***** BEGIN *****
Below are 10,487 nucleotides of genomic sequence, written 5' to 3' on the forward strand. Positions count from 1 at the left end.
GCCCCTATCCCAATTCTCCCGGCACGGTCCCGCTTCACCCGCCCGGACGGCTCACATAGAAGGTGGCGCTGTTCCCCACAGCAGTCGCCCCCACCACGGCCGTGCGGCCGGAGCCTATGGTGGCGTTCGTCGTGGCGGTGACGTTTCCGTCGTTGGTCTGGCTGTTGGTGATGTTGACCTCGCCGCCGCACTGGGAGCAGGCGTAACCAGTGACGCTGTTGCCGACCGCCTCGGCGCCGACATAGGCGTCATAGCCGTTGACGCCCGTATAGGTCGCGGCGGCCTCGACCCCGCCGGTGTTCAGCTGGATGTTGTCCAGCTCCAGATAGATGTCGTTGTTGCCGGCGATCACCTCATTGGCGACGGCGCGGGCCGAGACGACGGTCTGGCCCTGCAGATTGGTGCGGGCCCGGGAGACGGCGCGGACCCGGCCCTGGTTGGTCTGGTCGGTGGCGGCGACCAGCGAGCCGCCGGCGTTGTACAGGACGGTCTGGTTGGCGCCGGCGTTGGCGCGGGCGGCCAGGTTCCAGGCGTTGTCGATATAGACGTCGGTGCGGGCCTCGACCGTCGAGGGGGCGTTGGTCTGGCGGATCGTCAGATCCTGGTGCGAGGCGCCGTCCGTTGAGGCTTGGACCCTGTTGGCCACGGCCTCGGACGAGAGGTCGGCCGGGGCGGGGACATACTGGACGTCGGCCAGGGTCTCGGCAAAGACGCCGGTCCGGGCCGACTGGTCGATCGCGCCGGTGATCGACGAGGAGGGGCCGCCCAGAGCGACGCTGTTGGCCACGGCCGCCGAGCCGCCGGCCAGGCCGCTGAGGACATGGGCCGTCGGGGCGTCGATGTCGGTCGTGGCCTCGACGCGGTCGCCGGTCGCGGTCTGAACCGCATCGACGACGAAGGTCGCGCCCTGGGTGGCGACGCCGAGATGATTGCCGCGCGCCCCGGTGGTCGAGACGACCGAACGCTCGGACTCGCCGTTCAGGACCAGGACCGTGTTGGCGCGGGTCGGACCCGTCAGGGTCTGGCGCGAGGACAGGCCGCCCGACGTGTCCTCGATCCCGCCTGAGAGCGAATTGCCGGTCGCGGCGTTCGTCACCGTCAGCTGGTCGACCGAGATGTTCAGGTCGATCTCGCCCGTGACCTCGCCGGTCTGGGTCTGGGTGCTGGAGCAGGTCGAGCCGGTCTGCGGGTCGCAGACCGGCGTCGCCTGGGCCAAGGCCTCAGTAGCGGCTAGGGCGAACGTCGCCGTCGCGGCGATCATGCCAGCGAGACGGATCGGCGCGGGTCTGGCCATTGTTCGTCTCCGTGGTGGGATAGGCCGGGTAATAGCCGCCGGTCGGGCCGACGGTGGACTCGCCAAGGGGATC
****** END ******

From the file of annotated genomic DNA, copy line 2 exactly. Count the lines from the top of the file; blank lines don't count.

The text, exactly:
GCCCCTATCCCAATTCTCCCGGCACGGTCCCGCTTCACCCGCCCGGACGGCTCACATAGAAGGTGGCGCTGTTCCCCACAGCAGTCGCCCCCACCACGGCCGTGCGGCCGGAGCCTATGGTGGCGTTCGTCGTGGCGGTGACGTTTCCGTCGTTGGTCTGGCTGTTGGTGATGTTGACCTCGCCGCCGCACTGGGAGCAGGCGTAACCAGTGACGCTGTTGCCGACCGCCTCGGCGCCGACATAGGCGTCATAGCCGTTGACGCCCGTATAGGTCGCGGCGGCCTCGACCCCGCCGGTGTTCAGCTGGATGTTGTCCAGCTCCAGATAGATGTCGTTGTTGCCGGCGATCACCTCATTGGCGACGGCGCGGGCCGAGACGACGGTCTGGCCCTGCAGATTGGTGCGGGCCCGGGAGACGGCGCGGACCCGGCCCTGGTTGGTCTGGTCGGTGGCGGCGACCAGCGAGCCGCCGGCGTTGTACAGGACGGTCTGGTTGGCGCCGGCGTTGGCGCGGGCGGCCAGGTTCCAGGCGTTGTCGATATAGACGTCGGTGCGGGCCTCGACCGTCGAGGGGGCGTTGGTCTGGCGGATCGTCAGATCCTGGTGCGAGGCGCCGTCCGTTGAGGCTTGGACCCTGTTGGCCACGGCCTCGGACGAGAGGTCGGCCGGGGCGGGGACATACTGGACGTCGGCCAGGGTCTCGGCAAAGACGCCGGTCCGGGCCGACTGGTCGATCGCGCCGGTGATCGACGAGGAGGGGCCGCCCAGAGCGACGCTGTTGGCCACGGCCGCCGAGCCGCCGGCCAGGCCGCTGAGGACATGGGCCGTCGGGGCGTCGATGTCGGTCGTGGCCTCGACGCGGTCGCCGGTCGCGGTCTGAACCGCATCGACGACGAAGGTCGCGCCCTGGGTGGCGACGCCGAGATGATTGCCGCGCGCCCCGGTGGTCGAGACGACCGAACGCTCGGACTCGCCGTTCAGGACCAGGACCGTGTTGGCGCGGGTCGGACCCGTCAGGGTCTGGCGCGAGGACAGGCCGCCCGACGTGTCCTCGATCCCGCCTGAGAGCGAATTGCCGGTCGCGGCGTTCGTCACCGTCAGCTGGTCGACCGAGATGTTCAGGTCGATCTCGCCCGTGACCTCGCCGGTCTGGGTCTGGGTGCTGGAGCAGGTCGAGCCGGTCTGCGGGTCGCAGACCGGCGTCGCCTGGGCCAAGGCCTCAGTAGCGGCTAGGGCGAACGTCGCCGTCGCGGCGATCATGCCAGCGAGACGGATCGGCGCGGGTCTGGCCATTGTTCGTCTCCGTGGTGGGATAGGCCGGGTAATAGCCGCCGGTCGGGCCGACGGTGGACTCGCCAAGGGGATC